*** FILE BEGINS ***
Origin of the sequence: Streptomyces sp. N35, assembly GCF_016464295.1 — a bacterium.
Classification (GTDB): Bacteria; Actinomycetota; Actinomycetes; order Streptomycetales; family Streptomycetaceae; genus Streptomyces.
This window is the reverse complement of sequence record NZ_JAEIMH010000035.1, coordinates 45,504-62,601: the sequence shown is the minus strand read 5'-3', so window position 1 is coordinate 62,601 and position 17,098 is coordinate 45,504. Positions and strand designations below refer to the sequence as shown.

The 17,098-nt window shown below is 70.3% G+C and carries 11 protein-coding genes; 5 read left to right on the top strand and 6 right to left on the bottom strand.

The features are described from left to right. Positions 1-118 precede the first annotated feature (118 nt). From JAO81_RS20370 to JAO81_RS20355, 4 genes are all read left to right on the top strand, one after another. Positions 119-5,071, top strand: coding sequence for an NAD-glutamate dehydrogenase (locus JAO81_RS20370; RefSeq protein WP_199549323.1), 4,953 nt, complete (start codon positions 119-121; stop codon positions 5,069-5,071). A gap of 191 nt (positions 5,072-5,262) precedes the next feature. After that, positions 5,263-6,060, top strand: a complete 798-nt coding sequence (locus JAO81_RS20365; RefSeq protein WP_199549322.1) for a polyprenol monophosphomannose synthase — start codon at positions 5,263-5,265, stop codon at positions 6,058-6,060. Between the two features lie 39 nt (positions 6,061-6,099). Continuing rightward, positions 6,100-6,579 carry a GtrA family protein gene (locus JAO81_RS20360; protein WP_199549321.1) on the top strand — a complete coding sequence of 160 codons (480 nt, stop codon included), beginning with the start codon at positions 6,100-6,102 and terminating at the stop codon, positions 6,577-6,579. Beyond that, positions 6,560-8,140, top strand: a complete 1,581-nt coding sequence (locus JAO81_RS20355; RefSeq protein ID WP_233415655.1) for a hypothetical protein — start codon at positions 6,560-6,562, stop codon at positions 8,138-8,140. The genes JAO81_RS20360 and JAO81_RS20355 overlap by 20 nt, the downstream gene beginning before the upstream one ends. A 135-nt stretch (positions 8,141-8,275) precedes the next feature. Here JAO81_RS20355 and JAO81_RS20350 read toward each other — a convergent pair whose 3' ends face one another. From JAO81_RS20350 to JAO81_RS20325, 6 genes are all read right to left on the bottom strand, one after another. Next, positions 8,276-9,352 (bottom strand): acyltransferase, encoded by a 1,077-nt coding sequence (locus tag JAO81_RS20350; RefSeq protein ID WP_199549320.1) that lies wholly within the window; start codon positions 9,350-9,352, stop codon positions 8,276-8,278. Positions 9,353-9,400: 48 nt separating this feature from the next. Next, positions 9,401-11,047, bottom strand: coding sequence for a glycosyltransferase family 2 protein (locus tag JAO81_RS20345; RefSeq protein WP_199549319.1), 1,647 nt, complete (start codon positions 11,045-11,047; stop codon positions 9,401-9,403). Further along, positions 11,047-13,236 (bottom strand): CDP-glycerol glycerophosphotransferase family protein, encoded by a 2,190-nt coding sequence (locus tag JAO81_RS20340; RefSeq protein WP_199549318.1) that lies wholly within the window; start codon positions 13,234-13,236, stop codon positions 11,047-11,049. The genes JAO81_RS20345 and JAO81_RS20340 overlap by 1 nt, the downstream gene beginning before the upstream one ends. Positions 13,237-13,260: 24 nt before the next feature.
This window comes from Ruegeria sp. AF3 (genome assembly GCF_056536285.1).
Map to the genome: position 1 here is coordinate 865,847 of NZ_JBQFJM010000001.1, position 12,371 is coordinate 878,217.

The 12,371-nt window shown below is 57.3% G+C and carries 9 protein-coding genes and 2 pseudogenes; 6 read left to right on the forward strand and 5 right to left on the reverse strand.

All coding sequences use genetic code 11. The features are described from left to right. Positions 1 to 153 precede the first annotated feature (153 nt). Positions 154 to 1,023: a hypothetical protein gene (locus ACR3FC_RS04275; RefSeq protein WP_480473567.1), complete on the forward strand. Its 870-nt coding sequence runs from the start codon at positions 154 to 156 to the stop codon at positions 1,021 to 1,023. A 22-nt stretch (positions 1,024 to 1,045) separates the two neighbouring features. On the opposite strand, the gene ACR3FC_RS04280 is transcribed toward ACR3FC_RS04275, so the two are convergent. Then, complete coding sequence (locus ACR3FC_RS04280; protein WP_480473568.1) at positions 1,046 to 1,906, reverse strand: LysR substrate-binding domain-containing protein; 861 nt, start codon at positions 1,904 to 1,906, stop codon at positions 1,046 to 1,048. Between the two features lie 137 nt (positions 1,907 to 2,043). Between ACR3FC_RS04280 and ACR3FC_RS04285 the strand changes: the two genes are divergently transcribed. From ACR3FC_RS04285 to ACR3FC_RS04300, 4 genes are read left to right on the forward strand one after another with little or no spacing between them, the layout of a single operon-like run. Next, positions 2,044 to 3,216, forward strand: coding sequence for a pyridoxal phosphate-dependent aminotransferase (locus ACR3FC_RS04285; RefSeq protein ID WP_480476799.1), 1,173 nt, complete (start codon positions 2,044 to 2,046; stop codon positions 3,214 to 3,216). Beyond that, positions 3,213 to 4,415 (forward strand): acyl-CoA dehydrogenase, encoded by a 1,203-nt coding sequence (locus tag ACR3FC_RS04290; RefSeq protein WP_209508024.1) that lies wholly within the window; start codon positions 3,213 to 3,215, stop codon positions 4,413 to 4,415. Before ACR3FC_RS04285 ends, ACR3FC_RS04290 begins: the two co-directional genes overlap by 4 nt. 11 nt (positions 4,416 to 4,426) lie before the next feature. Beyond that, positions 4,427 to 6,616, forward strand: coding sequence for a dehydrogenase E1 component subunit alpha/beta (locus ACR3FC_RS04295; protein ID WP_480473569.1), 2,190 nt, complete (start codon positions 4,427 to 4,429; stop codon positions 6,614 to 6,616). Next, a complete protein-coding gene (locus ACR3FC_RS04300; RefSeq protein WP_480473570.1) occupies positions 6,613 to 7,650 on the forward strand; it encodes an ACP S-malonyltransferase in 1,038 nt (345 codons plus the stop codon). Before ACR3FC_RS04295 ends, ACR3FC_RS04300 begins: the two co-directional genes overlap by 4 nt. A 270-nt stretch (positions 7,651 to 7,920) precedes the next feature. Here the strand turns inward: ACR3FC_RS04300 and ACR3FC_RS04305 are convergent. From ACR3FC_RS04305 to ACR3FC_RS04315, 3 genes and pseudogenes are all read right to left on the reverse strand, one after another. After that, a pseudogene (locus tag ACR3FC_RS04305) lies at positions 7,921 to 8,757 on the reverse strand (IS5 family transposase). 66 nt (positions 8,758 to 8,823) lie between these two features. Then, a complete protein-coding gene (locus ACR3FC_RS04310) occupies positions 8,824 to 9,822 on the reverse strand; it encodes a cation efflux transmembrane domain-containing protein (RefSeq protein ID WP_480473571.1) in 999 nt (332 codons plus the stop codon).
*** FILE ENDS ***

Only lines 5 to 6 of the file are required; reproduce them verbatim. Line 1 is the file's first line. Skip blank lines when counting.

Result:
The features are described from left to right. Positions 1-118 precede the first annotated feature (118 nt). From JAO81_RS20370 to JAO81_RS20355, 4 genes are all read left to right on the top strand, one after another. Positions 119-5,071, top strand: coding sequence for an NAD-glutamate dehydrogenase (locus JAO81_RS20370; RefSeq protein WP_199549323.1), 4,953 nt, complete (start codon positions 119-121; stop codon positions 5,069-5,071). A gap of 191 nt (positions 5,072-5,262) precedes the next feature. After that, positions 5,263-6,060, top strand: a complete 798-nt coding sequence (locus JAO81_RS20365; RefSeq protein WP_199549322.1) for a polyprenol monophosphomannose synthase — start codon at positions 5,263-5,265, stop codon at positions 6,058-6,060. Between the two features lie 39 nt (positions 6,061-6,099). Continuing rightward, positions 6,100-6,579 carry a GtrA family protein gene (locus JAO81_RS20360; protein WP_199549321.1) on the top strand — a complete coding sequence of 160 codons (480 nt, stop codon included), beginning with the start codon at positions 6,100-6,102 and terminating at the stop codon, positions 6,577-6,579. Beyond that, positions 6,560-8,140, top strand: a complete 1,581-nt coding sequence (locus JAO81_RS20355; RefSeq protein ID WP_233415655.1) for a hypothetical protein — start codon at positions 6,560-6,562, stop codon at positions 8,138-8,140. The genes JAO81_RS20360 and JAO81_RS20355 overlap by 20 nt, the downstream gene beginning before the upstream one ends. A 135-nt stretch (positions 8,141-8,275) precedes the next feature. Here JAO81_RS20355 and JAO81_RS20350 read toward each other — a convergent pair whose 3' ends face one another. From JAO81_RS20350 to JAO81_RS20325, 6 genes are all read right to left on the bottom strand, one after another. Next, positions 8,276-9,352 (bottom strand): acyltransferase, encoded by a 1,077-nt coding sequence (locus tag JAO81_RS20350; RefSeq protein ID WP_199549320.1) that lies wholly within the window; start codon positions 9,350-9,352, stop codon positions 8,276-8,278. Positions 9,353-9,400: 48 nt separating this feature from the next. Next, positions 9,401-11,047, bottom strand: coding sequence for a glycosyltransferase family 2 protein (locus tag JAO81_RS20345; RefSeq protein WP_199549319.1), 1,647 nt, complete (start codon positions 11,045-11,047; stop codon positions 9,401-9,403). Further along, positions 11,047-13,236 (bottom strand): CDP-glycerol glycerophosphotransferase family protein, encoded by a 2,190-nt coding sequence (locus tag JAO81_RS20340; RefSeq protein WP_199549318.1) that lies wholly within the window; start codon positions 13,234-13,236, stop codon positions 11,047-11,049. The genes JAO81_RS20345 and JAO81_RS20340 overlap by 1 nt, the downstream gene beginning before the upstream one ends. Positions 13,237-13,260: 24 nt before the next feature.
This window comes from Ruegeria sp. AF3 (genome assembly GCF_056536285.1).